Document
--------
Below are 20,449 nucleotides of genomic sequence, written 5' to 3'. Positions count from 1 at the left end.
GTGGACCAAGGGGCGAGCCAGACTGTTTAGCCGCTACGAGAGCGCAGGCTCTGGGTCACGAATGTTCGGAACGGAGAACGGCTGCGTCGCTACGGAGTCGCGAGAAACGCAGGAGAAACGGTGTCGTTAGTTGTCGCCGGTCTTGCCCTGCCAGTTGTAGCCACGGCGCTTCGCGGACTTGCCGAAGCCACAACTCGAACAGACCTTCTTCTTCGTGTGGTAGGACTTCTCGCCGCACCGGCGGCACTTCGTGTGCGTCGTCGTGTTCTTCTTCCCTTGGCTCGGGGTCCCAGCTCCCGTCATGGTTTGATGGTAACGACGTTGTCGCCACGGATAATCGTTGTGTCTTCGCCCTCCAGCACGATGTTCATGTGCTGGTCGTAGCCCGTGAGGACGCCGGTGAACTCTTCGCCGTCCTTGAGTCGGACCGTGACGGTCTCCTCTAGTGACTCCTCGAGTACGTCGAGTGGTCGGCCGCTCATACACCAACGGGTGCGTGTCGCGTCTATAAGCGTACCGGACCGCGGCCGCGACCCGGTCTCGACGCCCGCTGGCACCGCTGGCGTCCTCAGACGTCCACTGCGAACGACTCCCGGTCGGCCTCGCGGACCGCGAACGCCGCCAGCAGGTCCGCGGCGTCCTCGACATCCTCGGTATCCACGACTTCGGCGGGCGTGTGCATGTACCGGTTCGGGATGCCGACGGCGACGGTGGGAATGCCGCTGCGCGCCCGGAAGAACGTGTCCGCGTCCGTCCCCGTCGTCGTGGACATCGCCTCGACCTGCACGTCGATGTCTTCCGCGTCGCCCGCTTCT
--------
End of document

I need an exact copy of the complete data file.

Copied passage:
Below are 20,449 nucleotides of genomic sequence, written 5' to 3'. Positions count from 1 at the left end.
GTGGACCAAGGGGCGAGCCAGACTGTTTAGCCGCTACGAGAGCGCAGGCTCTGGGTCACGAATGTTCGGAACGGAGAACGGCTGCGTCGCTACGGAGTCGCGAGAAACGCAGGAGAAACGGTGTCGTTAGTTGTCGCCGGTCTTGCCCTGCCAGTTGTAGCCACGGCGCTTCGCGGACTTGCCGAAGCCACAACTCGAACAGACCTTCTTCTTCGTGTGGTAGGACTTCTCGCCGCACCGGCGGCACTTCGTGTGCGTCGTCGTGTTCTTCTTCCCTTGGCTCGGGGTCCCAGCTCCCGTCATGGTTTGATGGTAACGACGTTGTCGCCACGGATAATCGTTGTGTCTTCGCCCTCCAGCACGATGTTCATGTGCTGGTCGTAGCCCGTGAGGACGCCGGTGAACTCTTCGCCGTCCTTGAGTCGGACCGTGACGGTCTCCTCTAGTGACTCCTCGAGTACGTCGAGTGGTCGGCCGCTCATACACCAACGGGTGCGTGTCGCGTCTATAAGCGTACCGGACCGCGGCCGCGACCCGGTCTCGACGCCCGCTGGCACCGCTGGCGTCCTCAGACGTCCACTGCGAACGACTCCCGGTCGGCCTCGCGGACCGCGAACGCCGCCAGCAGGTCCGCGGCGTCCTCGACATCCTCGGTATCCACGACTTCGGCGGGCGTGTGCATGTACCGGTTCGGGATGCCGACGGCGACGGTGGGAATGCCGCTGCGCGCCCGGAAGAACGTGTCCGCGTCCGTCCCCGTCGTCGTGGACATCGCCTCGACCTGCACGTCGATGTCTTCCGCGTCGCCCGCTTCT